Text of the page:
Mixed results from studies of disease management programs in general indicate there is no conclusive evidence of the impact of the programs on cost-effectiveness and health outcomes. According to the Congressional Budget Office’s 2004 analysis of disease management studies for several chronic diseases, there is insufficient evidence to conclude that disease management programs can generally reduce overall health spending. A more recent review of the disease management literature found there is some evidence of improved clinical outcomes for certain conditions (congestive heart failure, coronary artery disease, and depression) – and little or no evidence that disease management improves outcomes for asthma and chronic obstructive pulmonary disease (Chen & Au, 2008). In addition, the review found that, compared to evidence of improved clinical outcomes, there is even less evidence that disease management programs produce savings. It seems that the potential for disease management to control costs might depend on whether the populations targeted for intervention have conditions that leave little room for overall improvement in their health status. Depending on the conditions a population has – for example, frail, elderly patients with co-occurring illnesses like heart disease, lung disease, and diabetes – cost savings could result from reductions in high-cost acute care episodes, but their need for physician visits or costly prescription medications may not be affected by DM intervention. Even where there is limited return on investment or cost savings resulting from DM, the potential for improving long-term clinical outcomes may be a reason to pursue DM and care coordination approaches.
Disease management interventions are sometimes referred to as patient self-management, care coordination, and care management. Among the problems that have been identified as major challenges to evaluation of the impact of disease management programs is the lack of a standardized taxonomy of mechanisms used in managing patients with complex conditions. DM programs are heterogeneous. Lack of standardization among DM providers regarding what DM entails makes it difficult to compare effectiveness across providers. In addition, the short-term nature of many studies cannot measure benefits that may take years to materialize (Luck et al., 2007). When the start-up costs of a program and the costs of the number of staff involved in providing DM and care coordination services are considered, the prospects for cost savings may be low in the short term. There might also be costs from greater utilization of primary care services, specialty care (depending on comorbidities), and pharmaceuticals (or increased adherence to medication regimens) that add to program costs (Billings & Mijanovich, 2007). For example, Indiana’s Chronic Disease Management Program for Medicaid enrollees with diabetes and congestive heart failure used two interventions – an intensive nurse care management program and a telephonic program – both of which included patient education. An analysis of Indiana’s program results, incorporating programmatic costs, found that the largest savings to Medicaid were for the low-risk enrollees offered the telephonic intervention (Holmes et al., 2008). However, the analysis covered only a 21-month follow-up period and, therefore, could not account for any possible longer term program impacts that might result among the high-risk enrollees. In theory, over the long term, there might be potential for cost savings – or alternatively, reduced growth in the cost of care – due to reduced hospitalizations or other complications associated with the chronic illnesses.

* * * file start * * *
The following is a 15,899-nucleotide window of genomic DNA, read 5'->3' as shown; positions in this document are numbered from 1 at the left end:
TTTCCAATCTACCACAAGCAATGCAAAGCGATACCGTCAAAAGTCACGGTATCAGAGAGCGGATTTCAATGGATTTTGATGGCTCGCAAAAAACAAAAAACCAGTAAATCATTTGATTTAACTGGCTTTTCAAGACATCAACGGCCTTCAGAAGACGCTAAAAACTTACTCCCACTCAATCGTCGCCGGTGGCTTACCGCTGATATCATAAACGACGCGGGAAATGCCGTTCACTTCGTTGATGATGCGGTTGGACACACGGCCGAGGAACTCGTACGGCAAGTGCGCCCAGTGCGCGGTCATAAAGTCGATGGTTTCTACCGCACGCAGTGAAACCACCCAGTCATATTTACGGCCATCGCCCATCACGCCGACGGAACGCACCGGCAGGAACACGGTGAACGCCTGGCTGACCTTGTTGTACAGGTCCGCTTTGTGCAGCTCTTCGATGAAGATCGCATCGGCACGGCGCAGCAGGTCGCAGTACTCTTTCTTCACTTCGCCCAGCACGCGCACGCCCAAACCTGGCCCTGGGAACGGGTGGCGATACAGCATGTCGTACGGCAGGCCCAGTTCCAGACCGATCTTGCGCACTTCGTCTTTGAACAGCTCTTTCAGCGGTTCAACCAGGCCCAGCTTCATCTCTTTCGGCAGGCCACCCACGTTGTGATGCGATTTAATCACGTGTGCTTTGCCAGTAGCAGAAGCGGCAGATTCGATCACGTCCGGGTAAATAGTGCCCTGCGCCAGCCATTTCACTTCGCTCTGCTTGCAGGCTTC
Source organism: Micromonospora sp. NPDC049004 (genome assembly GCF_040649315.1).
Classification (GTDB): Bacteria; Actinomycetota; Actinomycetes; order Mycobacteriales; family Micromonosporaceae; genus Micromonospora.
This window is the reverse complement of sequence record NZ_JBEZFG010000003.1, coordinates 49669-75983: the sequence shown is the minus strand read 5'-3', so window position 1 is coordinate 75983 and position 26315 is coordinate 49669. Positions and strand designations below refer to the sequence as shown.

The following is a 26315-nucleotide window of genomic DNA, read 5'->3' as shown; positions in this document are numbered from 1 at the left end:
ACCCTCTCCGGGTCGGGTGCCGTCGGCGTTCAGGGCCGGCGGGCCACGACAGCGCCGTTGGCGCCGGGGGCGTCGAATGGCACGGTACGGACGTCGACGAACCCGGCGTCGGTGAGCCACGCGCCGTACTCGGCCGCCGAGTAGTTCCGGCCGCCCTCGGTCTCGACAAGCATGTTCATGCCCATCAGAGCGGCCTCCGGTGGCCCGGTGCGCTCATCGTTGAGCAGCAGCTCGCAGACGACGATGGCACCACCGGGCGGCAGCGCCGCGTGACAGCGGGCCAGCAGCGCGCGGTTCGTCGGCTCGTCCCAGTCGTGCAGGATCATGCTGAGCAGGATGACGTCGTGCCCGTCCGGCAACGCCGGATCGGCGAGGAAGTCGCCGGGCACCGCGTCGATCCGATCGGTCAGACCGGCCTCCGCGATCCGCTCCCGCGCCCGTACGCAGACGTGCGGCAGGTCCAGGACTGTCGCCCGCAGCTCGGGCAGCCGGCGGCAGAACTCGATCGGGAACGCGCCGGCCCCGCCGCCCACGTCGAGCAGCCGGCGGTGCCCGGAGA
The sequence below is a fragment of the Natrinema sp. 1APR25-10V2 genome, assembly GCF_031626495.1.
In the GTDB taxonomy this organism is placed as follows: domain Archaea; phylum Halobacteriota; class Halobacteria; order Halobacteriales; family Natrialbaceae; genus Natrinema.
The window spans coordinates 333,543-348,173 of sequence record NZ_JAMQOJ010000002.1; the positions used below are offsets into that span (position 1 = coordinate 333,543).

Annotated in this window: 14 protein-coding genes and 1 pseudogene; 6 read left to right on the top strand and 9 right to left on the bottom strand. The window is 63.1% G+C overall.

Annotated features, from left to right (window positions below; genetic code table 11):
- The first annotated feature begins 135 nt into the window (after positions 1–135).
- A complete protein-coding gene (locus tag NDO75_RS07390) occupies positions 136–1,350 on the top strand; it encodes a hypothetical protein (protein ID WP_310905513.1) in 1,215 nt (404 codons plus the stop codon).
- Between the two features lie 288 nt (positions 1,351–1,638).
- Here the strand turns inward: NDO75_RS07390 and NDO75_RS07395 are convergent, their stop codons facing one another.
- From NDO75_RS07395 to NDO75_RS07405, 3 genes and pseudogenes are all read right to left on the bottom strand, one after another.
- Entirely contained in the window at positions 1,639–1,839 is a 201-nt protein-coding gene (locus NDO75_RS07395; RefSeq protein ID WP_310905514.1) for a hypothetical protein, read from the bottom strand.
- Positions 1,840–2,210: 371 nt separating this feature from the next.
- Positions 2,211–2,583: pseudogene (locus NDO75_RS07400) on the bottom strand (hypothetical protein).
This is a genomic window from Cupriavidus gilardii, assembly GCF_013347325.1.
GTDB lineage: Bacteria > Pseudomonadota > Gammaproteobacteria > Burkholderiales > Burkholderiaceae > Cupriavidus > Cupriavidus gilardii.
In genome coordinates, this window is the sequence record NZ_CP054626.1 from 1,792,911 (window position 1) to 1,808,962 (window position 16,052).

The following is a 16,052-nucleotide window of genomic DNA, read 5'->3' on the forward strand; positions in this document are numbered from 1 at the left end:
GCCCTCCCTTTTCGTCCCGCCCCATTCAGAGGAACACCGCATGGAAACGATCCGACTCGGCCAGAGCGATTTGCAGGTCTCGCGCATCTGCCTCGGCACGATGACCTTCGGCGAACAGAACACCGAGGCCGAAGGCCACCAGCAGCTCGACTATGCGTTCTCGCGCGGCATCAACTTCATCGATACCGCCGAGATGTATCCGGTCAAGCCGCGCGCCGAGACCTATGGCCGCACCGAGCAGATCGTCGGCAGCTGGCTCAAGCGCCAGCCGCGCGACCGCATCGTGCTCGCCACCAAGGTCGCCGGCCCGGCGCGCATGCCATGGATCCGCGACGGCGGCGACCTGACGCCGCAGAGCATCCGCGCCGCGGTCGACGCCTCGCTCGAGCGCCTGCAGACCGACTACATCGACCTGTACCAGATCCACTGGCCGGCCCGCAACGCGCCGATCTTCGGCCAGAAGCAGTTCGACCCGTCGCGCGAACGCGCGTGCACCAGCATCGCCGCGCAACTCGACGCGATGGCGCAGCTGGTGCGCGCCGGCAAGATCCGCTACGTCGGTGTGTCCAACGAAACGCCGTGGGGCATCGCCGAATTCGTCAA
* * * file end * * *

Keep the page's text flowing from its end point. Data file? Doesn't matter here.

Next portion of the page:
Disease management programs typically focus on managing an individual chronic illness. Many DM programs focus on single diseases and exclude people with multiple chronic illnesses, so there has been little opportunity to conduct research on the health and cost impacts of DM for individuals with multiple chronic conditions, and this is a challenge to developing effective, targeted clinical management approaches for patients with comorbidities (Vogeli et al., 2007). Due to demographic trends and the increasing number of individuals with chronic illnesses that may lead to costly hospitalizations, it is likely that states will continue to explore disease management as a way to address rising health care costs for Medicaid, especially for patients with multiple chronic conditions.
For populations enrolled in Medicaid or Medicare, the prevalence of multiple chronic conditions makes disease management complex. The impact of DM may depend on the characteristics of the population receiving the intervention. An evaluation of the Medicare Health Support programs indicated that care management interventions among beneficiaries with chronic conditions did not result in savings for Medicare (Chen et al., 2008). The Medicare Health Support programs targeted heart disease and diabetes; other Medicare disease management demonstrations included patients with cancer and chronic obstructive pulmonary disease and did not significantly improve clinical outcomes or result in cost savings.